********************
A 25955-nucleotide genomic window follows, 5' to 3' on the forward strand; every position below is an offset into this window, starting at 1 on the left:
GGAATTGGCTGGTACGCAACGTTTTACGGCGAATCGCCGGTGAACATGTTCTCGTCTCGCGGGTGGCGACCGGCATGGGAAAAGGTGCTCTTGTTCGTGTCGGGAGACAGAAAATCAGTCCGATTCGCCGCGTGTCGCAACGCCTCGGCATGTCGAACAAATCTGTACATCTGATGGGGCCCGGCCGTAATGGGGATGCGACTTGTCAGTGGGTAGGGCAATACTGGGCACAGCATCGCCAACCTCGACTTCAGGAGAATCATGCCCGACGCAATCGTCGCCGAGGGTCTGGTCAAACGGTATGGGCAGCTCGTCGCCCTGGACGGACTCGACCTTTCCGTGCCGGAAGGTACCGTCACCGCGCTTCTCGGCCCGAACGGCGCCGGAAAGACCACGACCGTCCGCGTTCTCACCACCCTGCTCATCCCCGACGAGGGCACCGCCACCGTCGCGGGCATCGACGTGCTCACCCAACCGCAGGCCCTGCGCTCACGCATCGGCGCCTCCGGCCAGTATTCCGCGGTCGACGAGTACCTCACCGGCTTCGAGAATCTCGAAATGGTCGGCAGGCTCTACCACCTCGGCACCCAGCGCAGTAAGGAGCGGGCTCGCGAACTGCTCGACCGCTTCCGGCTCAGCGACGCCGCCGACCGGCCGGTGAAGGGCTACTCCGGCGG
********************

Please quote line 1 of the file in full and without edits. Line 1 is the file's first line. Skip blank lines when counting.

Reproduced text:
A 25955-nucleotide genomic window follows, 5' to 3' on the forward strand; every position below is an offset into this window, starting at 1 on the left: